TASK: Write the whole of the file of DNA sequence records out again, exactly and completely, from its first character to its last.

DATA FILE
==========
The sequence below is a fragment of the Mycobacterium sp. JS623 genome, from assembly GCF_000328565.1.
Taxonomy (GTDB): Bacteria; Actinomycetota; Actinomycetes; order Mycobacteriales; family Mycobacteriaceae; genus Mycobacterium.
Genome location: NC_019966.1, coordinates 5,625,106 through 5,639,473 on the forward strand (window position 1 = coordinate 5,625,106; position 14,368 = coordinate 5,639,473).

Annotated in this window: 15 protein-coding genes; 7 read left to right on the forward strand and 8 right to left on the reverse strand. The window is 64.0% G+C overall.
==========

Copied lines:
The sequence below is a fragment of the Mycobacterium sp. JS623 genome, from assembly GCF_000328565.1.
Taxonomy (GTDB): Bacteria; Actinomycetota; Actinomycetes; order Mycobacteriales; family Mycobacteriaceae; genus Mycobacterium.
Genome location: NC_019966.1, coordinates 5,625,106 through 5,639,473 on the forward strand (window position 1 = coordinate 5,625,106; position 14,368 = coordinate 5,639,473).

Annotated in this window: 15 protein-coding genes; 7 read left to right on the forward strand and 8 right to left on the reverse strand. The window is 64.0% G+C overall.